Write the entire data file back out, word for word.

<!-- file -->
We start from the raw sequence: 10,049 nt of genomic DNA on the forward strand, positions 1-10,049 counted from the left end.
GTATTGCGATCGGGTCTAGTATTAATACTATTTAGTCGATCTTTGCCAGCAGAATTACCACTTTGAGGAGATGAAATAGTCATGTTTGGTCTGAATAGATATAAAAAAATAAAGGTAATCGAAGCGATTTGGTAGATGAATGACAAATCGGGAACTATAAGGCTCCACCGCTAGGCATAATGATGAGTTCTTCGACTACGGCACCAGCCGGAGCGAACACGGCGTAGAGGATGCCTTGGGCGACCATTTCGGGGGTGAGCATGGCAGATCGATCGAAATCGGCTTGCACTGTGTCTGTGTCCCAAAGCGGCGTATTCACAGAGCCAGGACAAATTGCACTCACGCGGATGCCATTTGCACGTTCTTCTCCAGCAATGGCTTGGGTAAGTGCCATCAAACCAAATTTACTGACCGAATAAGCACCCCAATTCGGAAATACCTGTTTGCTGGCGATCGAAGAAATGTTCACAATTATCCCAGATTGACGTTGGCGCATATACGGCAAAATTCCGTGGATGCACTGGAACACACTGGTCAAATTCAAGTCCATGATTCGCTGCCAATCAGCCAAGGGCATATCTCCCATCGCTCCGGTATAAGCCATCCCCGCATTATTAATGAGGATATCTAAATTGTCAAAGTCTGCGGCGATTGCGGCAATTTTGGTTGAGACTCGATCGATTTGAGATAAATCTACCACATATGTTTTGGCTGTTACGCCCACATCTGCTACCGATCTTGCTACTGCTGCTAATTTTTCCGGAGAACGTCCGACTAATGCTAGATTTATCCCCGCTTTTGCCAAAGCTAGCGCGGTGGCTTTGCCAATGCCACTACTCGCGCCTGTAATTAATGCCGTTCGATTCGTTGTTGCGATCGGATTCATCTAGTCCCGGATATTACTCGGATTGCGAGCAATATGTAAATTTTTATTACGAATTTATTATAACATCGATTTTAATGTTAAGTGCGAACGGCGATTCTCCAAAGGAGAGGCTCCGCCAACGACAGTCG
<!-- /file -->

We start from the raw sequence: 10,049 nt of genomic DNA on the forward strand, positions 1-10,049 counted from the left end.
GTATTGCGATCGGGTCTAGTATTAATACTATTTAGTCGATCTTTGCCAGCAGAATTACCACTTTGAGGAGATGAAATAGTCATGTTTGGTCTGAATAGATATAAAAAAATAAAGGTAATCGAAGCGATTTGGTAGATGAATGACAAATCGGGAACTATAAGGCTCCACCGCTAGGCATAATGATGAGTTCTTCGACTACGGCACCAGCCGGAGCGAACACGGCGTAGAGGATGCCTTGGGCGACCATTTCGGGGGTGAGCATGGCAGATCGATCGAAATCGGCTTGCACTGTGTCTGTGTCCCAAAGCGGCGTATTCACAGAGCCAGGACAAATTGCACTCACGCGGATGCCATTTGCACGTTCTTCTCCAGCAATGGCTTGGGTAAGTGCCATCAAACCAAATTTACTGACCGAATAAGCACCCCAATTCGGAAATACCTGTTTGCTGGCGATCGAAGAAATGTTCACAATTATCCCAGATTGACGTTGGCGCATATACGGCAAAATTCCGTGGATGCACTGGAACACACTGGTCAAATTCAAGTCCATGATTCGCTGCCAATCAGCCAAGGGCATATCTCCCATCGCTCCGGTATAAGCCATCCCCGCATTATTAATGAGGATATCTAAATTGTCAAAGTCTGCGGCGATTGCGGCAATTTTGGTTGAGACTCGATCGATTTGAGATAAATCTACCACATATGTTTTGGCTGTTACGCCCACATCTGCTACCGATCTTGCTACTGCTGCTAATTTTTCCGGAGAACGTCCGACTAATGCTAGATTTATCCCCGCTTTTGCCAAAGCTAGCGCGGTGGCTTTGCCAATGCCACTACTCGCGCCTGTAATTAATGCCGTTCGATTCGTTGTTGCGATCGGATTCATCTAGTCCCGGATATTACTCGGATTGCGAGCAATATGTAAATTTTTATTACGAATTTATTATAACATCGATTTTAATGTTAAGTGCGAACGGCGATTCTCCAAAGGAGAGGCTCCGCCAACGACAGTCG